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The Frugal Creditnista

How the Interest Rate Hike Will Affect Finances and Purchases

Hold onto your dollars: borrowing costs are about to get higher. In December 2021, the Federal Reserve started aggressively tapering their bond purchases, which indicates an early step into higher interest rates for 2022. What does this mean for your personal finances and purchases that you may need to buy on credit?

Currently, interest rates are still at or near rock-bottom rates. But I predict that’s all about to change. 

Why Will Loan Rates Increase?

During the pandemic, the central bank kept interest rates low to encourage citizens to spend money. More consumers had access to loans because they could afford to repay them, and were therefore less likely to hoard cash. 

We see this happen a lot when the economy hits a low point. Low interest rates encourage businesses to expand operations, hire more people, and reinvest in the economy. Eventually, this sets the machine in motion to bring up the economy as a whole, and then interest rates start climbing again. 

Also during the pandemic, the central bank was heavily investing in bonds (long-term assets) to beef up funds. But bond rates and interest rates move inversely of each other. As interest rates fall (and in this case, remain low), bond prices rise, and vice versa. With the sudden reversal of these investments, an increase in interest rates is the most likely course to follow.

And in some cases, consumers are already seeing an impact.

When Will Borrowing Costs Increase?

For the most part of 2021, mortgage rates hovered around 3%, one of the lowest rates we’ve seen. However, the average rate for a 30-year fixed mortgage has already risen to about 3.24%, according to a CNBC report, with experts predicting they will hit 4% by the end of the year. 

To put this into perspective, a $200,000 home would have cost $380,000 by the time the mortgage was paid off. That same home would now cost $394,400 with the current 3.24%, or $440,000 with the predicted 4% interest at the end of the year.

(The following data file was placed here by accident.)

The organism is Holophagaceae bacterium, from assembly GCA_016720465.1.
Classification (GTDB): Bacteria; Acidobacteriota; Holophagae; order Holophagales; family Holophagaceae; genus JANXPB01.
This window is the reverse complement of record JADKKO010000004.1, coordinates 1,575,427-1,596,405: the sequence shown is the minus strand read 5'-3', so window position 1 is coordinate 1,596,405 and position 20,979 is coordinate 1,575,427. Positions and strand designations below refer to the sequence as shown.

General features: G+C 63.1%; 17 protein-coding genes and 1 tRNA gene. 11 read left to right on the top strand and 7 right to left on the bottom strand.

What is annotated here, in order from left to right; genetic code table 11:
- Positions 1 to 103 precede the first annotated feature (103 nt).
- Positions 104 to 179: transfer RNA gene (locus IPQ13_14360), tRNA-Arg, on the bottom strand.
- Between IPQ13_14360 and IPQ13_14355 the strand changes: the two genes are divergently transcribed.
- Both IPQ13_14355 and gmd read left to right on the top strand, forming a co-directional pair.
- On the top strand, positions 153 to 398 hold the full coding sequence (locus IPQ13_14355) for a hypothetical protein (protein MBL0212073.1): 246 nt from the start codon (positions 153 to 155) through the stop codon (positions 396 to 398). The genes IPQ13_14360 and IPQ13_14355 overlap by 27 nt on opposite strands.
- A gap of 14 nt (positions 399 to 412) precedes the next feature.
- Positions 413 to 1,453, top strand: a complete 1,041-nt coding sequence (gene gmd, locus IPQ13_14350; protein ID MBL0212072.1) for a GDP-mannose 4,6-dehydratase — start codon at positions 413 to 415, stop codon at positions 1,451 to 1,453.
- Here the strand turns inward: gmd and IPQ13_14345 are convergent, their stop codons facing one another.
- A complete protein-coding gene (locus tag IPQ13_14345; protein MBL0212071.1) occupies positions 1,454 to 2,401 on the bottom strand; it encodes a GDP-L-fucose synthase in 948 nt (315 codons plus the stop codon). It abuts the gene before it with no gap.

While 4% is still relatively low, at least from a historical perspective, it can put a bite in your financial plans if buying a home was on your radar in 2022. 

And that’s just mortgages. Credit card rates are also likely to increase, with 16.13% being the current average rate. There have been no announcements about credit card rate hikes yet, but the rising interest rates on mortgages should have consumers at least cautious about the potential. 

That’s because credit card rates are tied to the U.S. Prime Rate, which is directly influenced by the Federal Reserve’s interest rate. When the rate of federal funds changes, the U.S. prime rate is likely to change, too. Lenders can set their own APRs on new credit cards and don’t have to change the APR when a card’s base rate changes. But rates are still likely to rise alongside federal interest rates after having remained stagnant for more than a year.

What You Should Plan to Do Next

The bottom line for consumers is that when credit and loans come at a higher price, fewer people are likely to use them to refinance existing debts because it is more expensive to do so. 

Refinancing is a powerful debt strategy because it ultimately lowers the amount you have to pay in the long term. If this was going to be in your debt payoff strategy for 2022, you may need to rethink how you will reduce your debt.

This also means that any large purchases that you need to finance, such as a home, car, home improvements, or major life events, are also going to be more expensive. This might make you rethink your budget on these items to see if you can still afford to make those purchases.

I want to stress that at the time of this writing, interest rates have not spiked yet. Now is still a good time to consider making big purchases so that you can lock in a lower interest rate than what you might get in the coming months.

Now is also a good time to start paying off your credit cards or other loans as much as possible before interest rates increase. If you are locked into a rate, then it’s smart to only pay the minimum on those bills so that you can allocate more to bills with fluctuating interest rates. Pay those off first, then start back paying more than the minimum on your other debts until they’re gone. You’ll end up paying less overall in the long run and avoid letting rising interest rates get the best of your paycheck.

For help getting your finances organized before interest rates rise, head to my free financial resource center.

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